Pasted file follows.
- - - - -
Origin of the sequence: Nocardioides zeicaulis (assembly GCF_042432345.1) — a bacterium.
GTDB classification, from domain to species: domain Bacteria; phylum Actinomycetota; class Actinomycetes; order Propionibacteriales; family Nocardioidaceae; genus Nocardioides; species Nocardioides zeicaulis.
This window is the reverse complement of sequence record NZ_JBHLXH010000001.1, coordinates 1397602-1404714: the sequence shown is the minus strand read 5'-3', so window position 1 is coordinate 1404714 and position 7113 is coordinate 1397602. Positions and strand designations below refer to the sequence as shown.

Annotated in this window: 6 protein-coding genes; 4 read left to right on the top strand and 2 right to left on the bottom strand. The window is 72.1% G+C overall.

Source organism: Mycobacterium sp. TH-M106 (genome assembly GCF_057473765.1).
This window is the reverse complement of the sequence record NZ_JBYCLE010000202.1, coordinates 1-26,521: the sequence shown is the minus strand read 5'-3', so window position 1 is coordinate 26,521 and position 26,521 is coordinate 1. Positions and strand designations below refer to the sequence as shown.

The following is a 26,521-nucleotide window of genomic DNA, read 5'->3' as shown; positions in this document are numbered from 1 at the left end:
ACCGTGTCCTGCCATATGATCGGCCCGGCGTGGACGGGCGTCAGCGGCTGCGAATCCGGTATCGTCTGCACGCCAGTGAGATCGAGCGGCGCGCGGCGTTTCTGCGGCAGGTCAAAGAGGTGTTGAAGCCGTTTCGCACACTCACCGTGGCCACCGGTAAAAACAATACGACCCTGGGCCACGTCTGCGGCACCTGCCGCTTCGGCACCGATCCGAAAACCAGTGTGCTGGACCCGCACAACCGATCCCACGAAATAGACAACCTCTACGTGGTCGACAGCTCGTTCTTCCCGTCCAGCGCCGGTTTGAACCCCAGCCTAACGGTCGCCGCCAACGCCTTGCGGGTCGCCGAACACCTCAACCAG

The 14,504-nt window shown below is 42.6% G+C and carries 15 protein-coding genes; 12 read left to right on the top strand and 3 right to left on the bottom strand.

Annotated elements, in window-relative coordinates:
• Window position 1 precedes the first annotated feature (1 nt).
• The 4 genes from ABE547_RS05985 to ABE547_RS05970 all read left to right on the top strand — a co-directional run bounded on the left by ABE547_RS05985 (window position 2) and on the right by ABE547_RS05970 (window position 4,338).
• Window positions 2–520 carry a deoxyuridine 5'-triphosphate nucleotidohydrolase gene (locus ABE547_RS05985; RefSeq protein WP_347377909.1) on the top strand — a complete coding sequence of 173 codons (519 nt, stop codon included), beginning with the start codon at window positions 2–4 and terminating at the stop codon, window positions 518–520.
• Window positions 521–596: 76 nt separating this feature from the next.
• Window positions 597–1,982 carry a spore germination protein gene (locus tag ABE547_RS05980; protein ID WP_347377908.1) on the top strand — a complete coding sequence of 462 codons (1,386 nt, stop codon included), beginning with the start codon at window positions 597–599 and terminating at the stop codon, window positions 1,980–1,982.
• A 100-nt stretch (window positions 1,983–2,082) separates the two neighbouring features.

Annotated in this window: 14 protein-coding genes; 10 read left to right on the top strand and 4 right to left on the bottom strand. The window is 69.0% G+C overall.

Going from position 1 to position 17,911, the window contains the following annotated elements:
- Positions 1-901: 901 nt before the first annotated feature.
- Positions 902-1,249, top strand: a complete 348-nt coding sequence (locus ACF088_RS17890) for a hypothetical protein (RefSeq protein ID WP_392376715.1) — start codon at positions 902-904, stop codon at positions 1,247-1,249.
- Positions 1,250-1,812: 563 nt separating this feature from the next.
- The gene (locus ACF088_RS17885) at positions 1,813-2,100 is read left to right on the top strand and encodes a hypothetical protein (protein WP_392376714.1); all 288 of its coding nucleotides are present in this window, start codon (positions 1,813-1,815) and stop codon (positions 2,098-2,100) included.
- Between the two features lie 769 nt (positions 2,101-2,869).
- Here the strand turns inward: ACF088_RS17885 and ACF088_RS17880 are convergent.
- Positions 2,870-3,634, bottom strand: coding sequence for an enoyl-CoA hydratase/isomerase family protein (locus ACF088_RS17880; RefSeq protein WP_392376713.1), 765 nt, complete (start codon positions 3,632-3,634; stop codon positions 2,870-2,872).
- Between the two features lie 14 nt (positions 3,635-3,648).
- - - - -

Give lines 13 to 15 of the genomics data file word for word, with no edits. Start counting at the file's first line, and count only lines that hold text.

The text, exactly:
• Window positions 2–520 carry a deoxyuridine 5'-triphosphate nucleotidohydrolase gene (locus ABE547_RS05985; RefSeq protein WP_347377909.1) on the top strand — a complete coding sequence of 173 codons (519 nt, stop codon included), beginning with the start codon at window positions 2–4 and terminating at the stop codon, window positions 518–520.
• Window positions 521–596: 76 nt separating this feature from the next.
• Window positions 597–1,982 carry a spore germination protein gene (locus tag ABE547_RS05980; protein ID WP_347377908.1) on the top strand — a complete coding sequence of 462 codons (1,386 nt, stop codon included), beginning with the start codon at window positions 597–599 and terminating at the stop codon, window positions 1,980–1,982.